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  • Writer's pictureJosh Hagen


The importance of video analysis and three ways to perform it

It is has become clear that video review (or video analysis) is an integral part of developing athletes across sports. To register and analyze sportdata is crucial to develop today’s athletes. The problem is that it is relatively new to judo, especially at the younger development level. Sportdata for judo is finally gaining greater interest even in younger levels and is now here to stay.

Learning how to perform this process correctly can lead to huge benefits for your judoka. As a general rule there are three practical ways to utilize video review, or some combination of the three.

1. Reinforcing previously applied skills 2. Correcting errors from previous matches 3. Reviewing your opponent for tendencies, strengths and weaknesses.

In all three cases you want to create multiple small clips (or a single short clip) of the the action that you are targeting. You don’t want to sit down with your athlete watching full matches all day waiting for the perfect moments.  This means that video review days require a little pre-production and game plan of what you want your athlete to see. The idea being that watching hours of matches, is for one thing an inefficient use of time, but also there is so much information in a match that they may lose context of what the specific skill or action you want them to take. Short clip(s) keep them engaged in the process and focused on the immediate task at hand.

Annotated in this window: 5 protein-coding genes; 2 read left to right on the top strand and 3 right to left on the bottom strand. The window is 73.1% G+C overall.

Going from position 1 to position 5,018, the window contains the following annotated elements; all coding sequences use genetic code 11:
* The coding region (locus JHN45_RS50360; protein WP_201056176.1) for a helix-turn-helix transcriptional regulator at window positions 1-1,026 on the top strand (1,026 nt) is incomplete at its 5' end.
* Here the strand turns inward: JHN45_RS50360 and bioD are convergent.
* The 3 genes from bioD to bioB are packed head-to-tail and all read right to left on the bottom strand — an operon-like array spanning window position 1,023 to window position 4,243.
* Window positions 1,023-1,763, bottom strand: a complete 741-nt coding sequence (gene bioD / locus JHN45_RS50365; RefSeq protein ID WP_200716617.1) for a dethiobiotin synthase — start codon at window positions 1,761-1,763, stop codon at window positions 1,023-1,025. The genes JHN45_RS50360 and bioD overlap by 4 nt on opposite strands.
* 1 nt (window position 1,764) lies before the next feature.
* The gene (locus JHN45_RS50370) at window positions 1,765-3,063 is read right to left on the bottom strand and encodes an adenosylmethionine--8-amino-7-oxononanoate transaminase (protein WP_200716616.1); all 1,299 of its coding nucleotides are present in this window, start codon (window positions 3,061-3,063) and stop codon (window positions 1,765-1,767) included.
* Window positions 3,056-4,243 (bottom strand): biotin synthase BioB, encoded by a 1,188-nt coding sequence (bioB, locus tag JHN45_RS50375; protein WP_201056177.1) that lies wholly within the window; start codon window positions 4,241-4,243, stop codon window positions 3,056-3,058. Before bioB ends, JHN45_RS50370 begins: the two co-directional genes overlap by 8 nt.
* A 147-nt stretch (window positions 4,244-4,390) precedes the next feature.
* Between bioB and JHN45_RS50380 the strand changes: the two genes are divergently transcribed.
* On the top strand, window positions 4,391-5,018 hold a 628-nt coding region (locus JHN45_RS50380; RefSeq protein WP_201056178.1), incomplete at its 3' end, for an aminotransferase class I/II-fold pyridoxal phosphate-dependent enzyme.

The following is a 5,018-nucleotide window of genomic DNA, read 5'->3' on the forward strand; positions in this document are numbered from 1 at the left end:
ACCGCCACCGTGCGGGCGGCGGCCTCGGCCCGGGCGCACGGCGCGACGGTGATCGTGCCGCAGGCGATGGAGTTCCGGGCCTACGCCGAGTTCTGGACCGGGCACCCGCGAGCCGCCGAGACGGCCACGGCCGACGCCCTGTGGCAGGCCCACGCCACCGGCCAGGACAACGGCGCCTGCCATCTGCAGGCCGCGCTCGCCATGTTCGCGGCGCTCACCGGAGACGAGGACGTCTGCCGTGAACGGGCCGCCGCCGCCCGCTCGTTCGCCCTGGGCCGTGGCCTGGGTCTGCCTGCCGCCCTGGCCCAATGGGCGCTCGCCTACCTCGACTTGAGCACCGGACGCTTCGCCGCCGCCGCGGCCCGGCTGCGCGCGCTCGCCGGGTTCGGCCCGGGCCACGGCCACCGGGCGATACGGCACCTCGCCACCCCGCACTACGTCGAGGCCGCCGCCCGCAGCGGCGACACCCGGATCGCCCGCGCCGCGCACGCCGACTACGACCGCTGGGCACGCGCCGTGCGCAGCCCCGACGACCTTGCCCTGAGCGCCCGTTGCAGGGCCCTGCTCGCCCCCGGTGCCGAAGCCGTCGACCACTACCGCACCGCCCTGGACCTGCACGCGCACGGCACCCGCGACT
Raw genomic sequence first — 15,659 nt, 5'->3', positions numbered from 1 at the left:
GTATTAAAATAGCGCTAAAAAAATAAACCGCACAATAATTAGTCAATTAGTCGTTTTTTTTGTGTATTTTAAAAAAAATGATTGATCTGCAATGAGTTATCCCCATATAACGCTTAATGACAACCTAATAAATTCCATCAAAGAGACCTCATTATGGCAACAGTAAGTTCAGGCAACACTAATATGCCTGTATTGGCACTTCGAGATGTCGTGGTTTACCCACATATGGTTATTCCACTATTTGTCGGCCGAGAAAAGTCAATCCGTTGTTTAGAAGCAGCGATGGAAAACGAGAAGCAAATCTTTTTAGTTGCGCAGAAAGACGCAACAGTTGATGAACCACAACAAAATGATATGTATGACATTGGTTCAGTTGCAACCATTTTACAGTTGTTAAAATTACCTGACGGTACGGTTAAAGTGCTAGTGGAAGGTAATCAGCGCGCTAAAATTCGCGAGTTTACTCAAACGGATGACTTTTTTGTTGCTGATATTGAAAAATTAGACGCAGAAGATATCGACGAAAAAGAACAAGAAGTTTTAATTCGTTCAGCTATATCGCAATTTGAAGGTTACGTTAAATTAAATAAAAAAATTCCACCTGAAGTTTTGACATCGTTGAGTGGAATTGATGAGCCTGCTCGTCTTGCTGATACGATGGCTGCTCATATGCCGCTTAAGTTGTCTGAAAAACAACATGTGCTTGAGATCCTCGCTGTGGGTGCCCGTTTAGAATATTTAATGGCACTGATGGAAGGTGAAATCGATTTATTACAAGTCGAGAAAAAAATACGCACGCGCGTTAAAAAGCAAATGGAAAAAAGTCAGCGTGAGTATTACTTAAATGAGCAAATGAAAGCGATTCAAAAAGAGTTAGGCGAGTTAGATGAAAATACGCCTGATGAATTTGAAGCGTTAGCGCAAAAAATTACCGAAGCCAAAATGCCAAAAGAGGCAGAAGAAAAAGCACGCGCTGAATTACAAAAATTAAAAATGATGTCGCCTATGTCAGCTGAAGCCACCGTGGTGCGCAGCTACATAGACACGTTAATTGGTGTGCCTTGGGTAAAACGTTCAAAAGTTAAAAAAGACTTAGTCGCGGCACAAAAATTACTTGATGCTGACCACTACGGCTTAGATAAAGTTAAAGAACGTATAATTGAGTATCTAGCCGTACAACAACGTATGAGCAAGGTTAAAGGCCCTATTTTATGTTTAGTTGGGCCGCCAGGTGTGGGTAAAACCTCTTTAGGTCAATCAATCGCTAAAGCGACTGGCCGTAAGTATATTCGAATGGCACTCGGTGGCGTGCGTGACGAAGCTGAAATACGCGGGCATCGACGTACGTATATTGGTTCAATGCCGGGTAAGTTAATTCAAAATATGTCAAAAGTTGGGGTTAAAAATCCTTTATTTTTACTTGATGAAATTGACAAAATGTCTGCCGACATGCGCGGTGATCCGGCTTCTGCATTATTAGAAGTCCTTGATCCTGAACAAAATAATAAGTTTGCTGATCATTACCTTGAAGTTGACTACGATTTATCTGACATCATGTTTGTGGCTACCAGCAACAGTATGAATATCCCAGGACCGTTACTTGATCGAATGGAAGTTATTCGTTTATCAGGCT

Positive reinforcement

My favoured of the two methods for video review on my own student is in reinforcing a previously applied skill. I believe that positive reinforcement is our most powerful tool as a coach.  It builds your student up by showing them something they have done successfully before, which clearly means that they are capable of performing this action again. It builds your athletes confidence which is essential in high performance.

Humans are also incredibly good at mimicking, it is how we learn all of our skills as a baby.  To watch something and imitate it is an innate and incredibly powerful way for us to learn.  Showing athletes what they are not only capable of, but what they have achieved, can be a great motivator towards future success.

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